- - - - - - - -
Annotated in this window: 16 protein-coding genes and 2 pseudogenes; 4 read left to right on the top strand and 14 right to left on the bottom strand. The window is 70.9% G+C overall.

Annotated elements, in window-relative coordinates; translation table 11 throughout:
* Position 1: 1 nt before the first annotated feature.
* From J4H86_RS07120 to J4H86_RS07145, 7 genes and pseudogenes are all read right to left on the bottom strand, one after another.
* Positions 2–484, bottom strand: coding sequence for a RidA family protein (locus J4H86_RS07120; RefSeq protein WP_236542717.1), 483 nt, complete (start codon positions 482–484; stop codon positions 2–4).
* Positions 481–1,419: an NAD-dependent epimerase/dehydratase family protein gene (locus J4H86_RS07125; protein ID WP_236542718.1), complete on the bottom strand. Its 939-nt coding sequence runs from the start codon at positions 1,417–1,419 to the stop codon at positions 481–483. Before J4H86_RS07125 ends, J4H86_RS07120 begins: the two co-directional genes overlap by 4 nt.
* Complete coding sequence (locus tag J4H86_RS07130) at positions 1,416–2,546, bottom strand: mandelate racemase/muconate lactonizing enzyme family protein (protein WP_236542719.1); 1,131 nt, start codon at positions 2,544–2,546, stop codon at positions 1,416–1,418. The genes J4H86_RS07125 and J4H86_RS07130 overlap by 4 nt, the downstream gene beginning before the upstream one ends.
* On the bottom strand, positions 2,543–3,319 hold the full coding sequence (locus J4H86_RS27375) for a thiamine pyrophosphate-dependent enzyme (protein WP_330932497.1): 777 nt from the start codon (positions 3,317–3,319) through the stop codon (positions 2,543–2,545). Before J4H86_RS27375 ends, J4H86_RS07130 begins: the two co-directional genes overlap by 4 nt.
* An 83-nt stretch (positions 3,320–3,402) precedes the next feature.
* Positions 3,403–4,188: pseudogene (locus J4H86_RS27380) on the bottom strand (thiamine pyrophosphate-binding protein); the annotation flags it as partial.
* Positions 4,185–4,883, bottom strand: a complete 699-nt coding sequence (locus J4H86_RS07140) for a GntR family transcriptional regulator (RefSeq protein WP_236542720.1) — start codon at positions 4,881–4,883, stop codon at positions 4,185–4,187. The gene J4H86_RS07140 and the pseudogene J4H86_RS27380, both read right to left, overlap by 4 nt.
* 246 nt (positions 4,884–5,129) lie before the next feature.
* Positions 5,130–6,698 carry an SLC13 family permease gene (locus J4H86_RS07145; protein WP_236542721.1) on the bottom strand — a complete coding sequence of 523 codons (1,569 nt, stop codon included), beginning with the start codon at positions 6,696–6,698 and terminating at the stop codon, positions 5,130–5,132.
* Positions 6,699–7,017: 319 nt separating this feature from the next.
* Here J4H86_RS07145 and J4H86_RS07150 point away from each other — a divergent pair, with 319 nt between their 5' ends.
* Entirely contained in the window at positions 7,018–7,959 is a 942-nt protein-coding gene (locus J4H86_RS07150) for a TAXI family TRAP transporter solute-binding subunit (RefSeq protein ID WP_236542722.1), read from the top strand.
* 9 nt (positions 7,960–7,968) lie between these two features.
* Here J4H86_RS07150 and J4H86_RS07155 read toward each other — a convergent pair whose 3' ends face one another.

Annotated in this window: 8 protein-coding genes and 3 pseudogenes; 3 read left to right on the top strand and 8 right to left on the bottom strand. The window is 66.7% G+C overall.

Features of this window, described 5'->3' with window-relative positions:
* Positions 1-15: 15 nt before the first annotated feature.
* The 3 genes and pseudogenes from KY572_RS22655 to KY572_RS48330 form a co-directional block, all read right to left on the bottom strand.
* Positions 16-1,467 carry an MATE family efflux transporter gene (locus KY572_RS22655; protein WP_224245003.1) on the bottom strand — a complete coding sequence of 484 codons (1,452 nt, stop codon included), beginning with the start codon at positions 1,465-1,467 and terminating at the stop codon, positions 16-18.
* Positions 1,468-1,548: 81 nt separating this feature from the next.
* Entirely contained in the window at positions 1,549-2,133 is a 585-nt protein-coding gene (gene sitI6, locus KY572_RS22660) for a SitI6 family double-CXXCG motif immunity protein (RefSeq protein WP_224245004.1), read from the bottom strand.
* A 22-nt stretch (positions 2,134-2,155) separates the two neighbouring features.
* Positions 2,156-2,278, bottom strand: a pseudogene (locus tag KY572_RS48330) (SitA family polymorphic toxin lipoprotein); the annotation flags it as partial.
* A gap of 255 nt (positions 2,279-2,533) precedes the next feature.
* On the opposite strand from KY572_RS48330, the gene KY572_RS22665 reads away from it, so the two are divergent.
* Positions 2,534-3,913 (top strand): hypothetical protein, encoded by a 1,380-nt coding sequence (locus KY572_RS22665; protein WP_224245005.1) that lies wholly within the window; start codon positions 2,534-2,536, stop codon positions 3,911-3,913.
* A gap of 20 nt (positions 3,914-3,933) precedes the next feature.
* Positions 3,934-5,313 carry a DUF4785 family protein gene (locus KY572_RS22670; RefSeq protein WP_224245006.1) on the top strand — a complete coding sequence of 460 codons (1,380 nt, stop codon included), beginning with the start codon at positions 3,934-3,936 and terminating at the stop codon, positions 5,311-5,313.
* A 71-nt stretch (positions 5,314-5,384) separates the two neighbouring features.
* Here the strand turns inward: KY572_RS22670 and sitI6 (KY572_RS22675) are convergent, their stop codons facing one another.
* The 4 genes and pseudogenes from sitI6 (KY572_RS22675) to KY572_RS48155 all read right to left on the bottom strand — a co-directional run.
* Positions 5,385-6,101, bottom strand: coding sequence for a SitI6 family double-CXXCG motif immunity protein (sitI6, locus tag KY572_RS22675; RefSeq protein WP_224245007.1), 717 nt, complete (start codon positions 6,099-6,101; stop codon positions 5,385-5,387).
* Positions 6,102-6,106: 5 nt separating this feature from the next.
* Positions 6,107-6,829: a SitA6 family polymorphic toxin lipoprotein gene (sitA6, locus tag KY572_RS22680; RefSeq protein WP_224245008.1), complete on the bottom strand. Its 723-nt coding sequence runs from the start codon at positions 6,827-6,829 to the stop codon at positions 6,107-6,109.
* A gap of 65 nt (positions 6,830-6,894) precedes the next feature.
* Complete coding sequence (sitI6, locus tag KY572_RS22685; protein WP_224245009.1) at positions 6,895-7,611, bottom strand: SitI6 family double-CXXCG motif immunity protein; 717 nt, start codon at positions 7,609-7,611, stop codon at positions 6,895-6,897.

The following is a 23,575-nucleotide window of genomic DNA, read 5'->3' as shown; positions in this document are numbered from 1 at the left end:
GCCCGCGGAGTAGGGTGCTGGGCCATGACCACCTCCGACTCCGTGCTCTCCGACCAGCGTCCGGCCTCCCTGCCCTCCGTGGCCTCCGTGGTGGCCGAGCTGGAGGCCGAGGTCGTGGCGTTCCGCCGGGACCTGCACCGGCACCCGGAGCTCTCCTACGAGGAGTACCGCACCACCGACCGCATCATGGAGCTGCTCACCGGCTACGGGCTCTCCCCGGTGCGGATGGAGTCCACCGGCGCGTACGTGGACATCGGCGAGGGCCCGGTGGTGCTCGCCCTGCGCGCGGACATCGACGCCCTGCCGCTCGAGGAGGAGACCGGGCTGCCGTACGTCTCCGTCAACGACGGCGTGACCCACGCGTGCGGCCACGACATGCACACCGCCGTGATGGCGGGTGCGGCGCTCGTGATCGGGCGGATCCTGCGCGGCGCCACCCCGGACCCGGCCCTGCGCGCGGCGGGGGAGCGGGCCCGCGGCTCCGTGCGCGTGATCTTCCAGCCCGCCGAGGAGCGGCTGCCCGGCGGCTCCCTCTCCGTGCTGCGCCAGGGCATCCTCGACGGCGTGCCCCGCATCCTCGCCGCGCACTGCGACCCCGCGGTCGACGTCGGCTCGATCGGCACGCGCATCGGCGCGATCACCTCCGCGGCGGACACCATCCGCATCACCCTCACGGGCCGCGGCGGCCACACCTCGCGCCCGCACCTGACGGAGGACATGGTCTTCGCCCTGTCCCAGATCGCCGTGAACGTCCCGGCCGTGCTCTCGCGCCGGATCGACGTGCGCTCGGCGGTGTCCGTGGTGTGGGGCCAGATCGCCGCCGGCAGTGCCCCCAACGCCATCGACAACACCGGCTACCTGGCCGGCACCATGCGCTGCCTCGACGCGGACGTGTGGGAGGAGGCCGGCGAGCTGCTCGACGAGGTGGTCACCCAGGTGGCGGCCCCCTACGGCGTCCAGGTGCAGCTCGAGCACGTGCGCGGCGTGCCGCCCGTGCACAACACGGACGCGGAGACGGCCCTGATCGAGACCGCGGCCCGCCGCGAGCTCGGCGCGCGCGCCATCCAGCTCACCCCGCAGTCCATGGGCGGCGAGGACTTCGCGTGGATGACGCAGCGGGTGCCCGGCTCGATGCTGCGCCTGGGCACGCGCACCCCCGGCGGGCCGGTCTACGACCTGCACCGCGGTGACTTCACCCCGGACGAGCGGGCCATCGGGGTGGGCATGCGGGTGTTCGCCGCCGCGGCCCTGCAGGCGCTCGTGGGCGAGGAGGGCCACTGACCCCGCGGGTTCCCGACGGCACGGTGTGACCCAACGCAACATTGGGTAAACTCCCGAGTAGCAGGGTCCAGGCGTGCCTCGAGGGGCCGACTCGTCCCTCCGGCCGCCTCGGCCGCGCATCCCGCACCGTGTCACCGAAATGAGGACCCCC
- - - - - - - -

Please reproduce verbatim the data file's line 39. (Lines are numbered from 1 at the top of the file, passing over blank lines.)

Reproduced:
* A gap of 65 nt (positions 6,830-6,894) precedes the next feature.